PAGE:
Representing magnetic fields: in theory
Physics Narrative for 11-14
Magnetic field diagrams
Magnetic fields are represented by diagrams which show patterns of magnetic field lines.
The magnetic field lines show the direction in which the magnetic force is acting at any particular point. The density of the magnetic field lines shows the strength of the magnetic force acting. If the lines are close together the magnetic force is great, if the lines are spread out the force is weak. From the magnetic field pattern you can see that the magnetic field is strongest (greatest magnetic force acting on any magnetic object) at the poles of a magnet.
No two dimensional picture can replace the full understanding that can be gained by exploring the field around a magnet with a carefully gimballed magnet. These images are a poor substitute for trying it for yourself.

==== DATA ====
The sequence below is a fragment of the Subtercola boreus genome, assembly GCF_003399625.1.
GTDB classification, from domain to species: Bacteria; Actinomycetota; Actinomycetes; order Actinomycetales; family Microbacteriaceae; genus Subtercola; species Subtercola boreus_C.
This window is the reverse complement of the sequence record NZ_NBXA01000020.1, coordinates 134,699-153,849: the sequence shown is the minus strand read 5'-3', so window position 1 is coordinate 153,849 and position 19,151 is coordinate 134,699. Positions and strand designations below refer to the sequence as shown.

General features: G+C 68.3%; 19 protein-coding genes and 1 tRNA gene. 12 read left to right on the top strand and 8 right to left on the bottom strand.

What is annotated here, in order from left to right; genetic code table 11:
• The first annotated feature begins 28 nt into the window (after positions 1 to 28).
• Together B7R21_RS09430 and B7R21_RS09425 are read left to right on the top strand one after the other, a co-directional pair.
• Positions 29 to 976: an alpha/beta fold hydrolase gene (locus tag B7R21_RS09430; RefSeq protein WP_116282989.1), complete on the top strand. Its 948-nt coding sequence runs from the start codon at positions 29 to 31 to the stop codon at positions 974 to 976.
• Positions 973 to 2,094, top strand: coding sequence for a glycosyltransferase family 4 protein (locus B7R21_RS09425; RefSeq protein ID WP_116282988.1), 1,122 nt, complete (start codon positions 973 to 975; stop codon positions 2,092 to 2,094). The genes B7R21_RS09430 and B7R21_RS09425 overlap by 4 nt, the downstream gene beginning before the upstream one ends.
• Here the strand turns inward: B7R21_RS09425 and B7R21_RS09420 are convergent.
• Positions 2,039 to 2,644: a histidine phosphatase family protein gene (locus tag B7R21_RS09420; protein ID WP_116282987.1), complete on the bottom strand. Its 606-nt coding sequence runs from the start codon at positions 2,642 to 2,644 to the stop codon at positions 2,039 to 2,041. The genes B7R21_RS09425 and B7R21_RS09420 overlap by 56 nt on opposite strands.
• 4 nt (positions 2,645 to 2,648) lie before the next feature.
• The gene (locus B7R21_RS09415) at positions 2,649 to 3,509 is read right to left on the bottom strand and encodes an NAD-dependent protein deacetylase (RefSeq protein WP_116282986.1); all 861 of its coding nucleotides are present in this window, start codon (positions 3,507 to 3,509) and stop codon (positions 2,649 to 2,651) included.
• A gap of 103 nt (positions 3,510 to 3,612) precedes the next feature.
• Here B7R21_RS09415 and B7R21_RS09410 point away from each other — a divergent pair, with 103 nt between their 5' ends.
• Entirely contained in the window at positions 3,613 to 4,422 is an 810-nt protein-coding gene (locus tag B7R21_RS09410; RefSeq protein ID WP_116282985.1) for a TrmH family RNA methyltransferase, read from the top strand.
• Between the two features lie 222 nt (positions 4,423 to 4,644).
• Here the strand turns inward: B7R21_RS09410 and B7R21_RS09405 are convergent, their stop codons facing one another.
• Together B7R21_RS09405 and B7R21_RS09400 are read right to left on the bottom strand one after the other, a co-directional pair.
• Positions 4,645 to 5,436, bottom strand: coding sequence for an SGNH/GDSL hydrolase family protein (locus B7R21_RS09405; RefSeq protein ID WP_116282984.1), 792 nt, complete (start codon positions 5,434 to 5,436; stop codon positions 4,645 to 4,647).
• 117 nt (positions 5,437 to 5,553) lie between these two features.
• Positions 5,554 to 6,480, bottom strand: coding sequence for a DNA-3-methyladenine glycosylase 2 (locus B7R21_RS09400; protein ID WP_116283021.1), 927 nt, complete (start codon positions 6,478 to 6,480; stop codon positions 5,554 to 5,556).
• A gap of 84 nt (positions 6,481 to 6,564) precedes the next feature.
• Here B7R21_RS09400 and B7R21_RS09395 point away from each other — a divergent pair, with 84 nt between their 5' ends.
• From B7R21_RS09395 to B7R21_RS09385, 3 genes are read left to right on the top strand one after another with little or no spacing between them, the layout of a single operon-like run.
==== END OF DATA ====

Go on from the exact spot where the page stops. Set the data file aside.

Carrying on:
The direction of the magnetic field
The arrows on the magnetic field lines show the direction of the magnetic field, but what precisely does this mean?
In the case of gravity we can use any object (with mass) as a field detector; the direction of the field is given by the direction of the force that the object experiences when placed in the field. For example, hold a book in your hand and it is obvious that the gravity field is acting in a downwards direction on the book.
With magnetism, there are two contenders for the role of field detector, north and south poles. Deciding on north or south is a matter of convention, and the convention that is used throughout the world of physics is that the arrow drawn on a magnetic field line shows the direction in which a free north pole would move, that is from north towards south.